Wednesday, November 15, 2017

DoE’s Coal and Nuclear Subsidy Could Cost U.S. Economy $10.6 Billion Per Year.  Is America Great Again Yet?

Lazard LCOE 2017 renewable energy historical cost declines (Credit: Lazard) Click to Enlarge.
The U.S. Department of Energy’s Notice of Proposed Rulemaking (NOPR) directing the Federal Energy Regulatory Commission (FERC) to subsidize coal and nuclear generation is opposed by nearly every side of America’s electricity industry – from market operators and conservative analysts to a bipartisan group of former FERC commissioners – except for those who would directly benefit from it.

Reasons for opposing the NOPR range from potentially destroying wholesale power markets, to free trade principles, or insufficient review time, but beyond Rick Perry suggesting the proposal’s price was equal to “the cost of freedom,” DOE hasn’t quantified the NOPR’s economic impact or which plants it would subsidize.

Research from Energy Innovation (EI) and the Climate Policy Initiative (CPI) finds DOE’s NOPR could cost up to $10.6 billion annually, and would be paid by U.S. businesses and residents.  This subsidy would flow to roughly 10 companies and 90 power plants, and harm cheaper generation from natural gas and renewables.

Wrecking U.S. power markets won’t improve grid resilience

DOE’s NOPR is the latest Trump Administration attempt to prop up older, inefficient coal and nuclear generation that utilities find increasingly uneconomic to operate against cleaner, cheaper generation and efficiency resources.

The NOPR directs FERC to develop new tariffs compensating generating units with a 90-day on-site fuel supply for “operating and fuel expenses, costs of capital and debt, and a fair return on equity and investment” – i.e. coal and nuclear facilities.

The motivation for this subsidy is establishing grid “resilience” to ensure electricity service during emergencies, extreme weather, or disasters – but the NOPR wouldn’t improve power supplies. Recent analysis shows fuel supply issues were responsible for only 0.00007% of power outage hours between 2012 and 2016. Consider 2014’s Polar Vortex and 2017’s Hurricanes Harvey and Irma, when fossil fuel and nuclear generation was forced offline despite ample supplies of on-site fuel supplies.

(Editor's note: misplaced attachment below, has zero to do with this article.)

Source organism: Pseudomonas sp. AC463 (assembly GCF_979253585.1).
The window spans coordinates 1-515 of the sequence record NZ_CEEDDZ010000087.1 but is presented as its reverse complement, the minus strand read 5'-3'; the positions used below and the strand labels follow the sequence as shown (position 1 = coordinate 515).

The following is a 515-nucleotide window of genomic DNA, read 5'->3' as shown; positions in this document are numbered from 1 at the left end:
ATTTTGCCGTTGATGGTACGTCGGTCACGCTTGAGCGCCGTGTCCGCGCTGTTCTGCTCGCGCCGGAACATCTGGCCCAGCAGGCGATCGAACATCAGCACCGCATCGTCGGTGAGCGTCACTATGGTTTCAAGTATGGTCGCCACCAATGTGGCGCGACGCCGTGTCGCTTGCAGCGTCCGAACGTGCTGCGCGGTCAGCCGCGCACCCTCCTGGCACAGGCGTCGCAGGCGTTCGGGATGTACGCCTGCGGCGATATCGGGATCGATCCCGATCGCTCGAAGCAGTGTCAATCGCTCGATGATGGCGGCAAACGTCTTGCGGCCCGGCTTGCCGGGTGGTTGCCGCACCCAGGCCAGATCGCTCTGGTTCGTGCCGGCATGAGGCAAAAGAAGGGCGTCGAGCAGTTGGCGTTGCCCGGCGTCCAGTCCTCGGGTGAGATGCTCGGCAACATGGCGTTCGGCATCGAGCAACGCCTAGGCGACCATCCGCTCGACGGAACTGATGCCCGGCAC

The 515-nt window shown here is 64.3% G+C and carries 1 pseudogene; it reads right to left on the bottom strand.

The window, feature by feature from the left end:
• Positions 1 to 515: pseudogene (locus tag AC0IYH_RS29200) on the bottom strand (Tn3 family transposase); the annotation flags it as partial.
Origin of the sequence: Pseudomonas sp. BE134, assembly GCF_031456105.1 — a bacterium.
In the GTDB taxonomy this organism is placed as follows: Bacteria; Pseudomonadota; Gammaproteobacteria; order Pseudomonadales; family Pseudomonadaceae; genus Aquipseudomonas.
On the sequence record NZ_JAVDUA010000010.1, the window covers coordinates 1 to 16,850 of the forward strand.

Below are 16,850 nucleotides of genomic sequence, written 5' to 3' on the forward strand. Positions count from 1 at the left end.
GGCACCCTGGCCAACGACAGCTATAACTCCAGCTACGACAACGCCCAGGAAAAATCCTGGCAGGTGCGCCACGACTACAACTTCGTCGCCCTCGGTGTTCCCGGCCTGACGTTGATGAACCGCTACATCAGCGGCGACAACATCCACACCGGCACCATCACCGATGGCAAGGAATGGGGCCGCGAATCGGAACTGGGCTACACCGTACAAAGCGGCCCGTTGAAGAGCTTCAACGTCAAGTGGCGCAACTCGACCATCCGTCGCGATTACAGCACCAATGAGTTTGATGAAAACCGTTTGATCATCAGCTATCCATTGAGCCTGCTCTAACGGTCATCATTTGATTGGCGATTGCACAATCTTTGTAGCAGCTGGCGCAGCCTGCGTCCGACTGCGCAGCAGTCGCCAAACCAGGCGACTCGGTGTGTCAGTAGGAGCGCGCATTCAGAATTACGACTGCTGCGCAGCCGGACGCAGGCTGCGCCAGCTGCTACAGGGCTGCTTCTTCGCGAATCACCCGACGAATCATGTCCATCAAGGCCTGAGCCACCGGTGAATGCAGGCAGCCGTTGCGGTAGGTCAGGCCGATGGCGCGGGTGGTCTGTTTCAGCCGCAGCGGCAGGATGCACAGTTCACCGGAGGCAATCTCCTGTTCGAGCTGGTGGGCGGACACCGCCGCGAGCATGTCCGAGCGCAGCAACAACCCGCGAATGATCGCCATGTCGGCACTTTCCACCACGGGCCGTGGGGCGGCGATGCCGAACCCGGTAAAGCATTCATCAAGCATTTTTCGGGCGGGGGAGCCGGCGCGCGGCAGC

What the NOPR would do, however, is upend America’s wholesale power markets. In these markets, electricity demand is met by the cheapest-available supplies, but under DOE’s proposal, power plants would recover costs through subsidies instead of through energy market sales, and consumers would pay billions in subsidies for generation units that are too expensive to operate at today’s prices. Perhaps most troubling, the NOPR’s vague language could lead to consumers being forced to not only cover coal and nuclear plant operating costs, but also ensure they remain profitable.

“The DOE proposal…will likely allow coal plants to act as price-takers, knowing all their operating and capital costs are covered,” said CPI co-author Andrew Goggins. “Such a scenario would not only discourage new, low-cost renewables from entering the markets – making future electricity more expensive – but it would negatively impact the profitability of existing gas and renewable generators without providing any savings to consumers.”

Read more at DoE’s Coal and Nuclear Subsidy Could Cost U.S. Economy $10.6 Billion Per Year.  Is America Great Again Yet?

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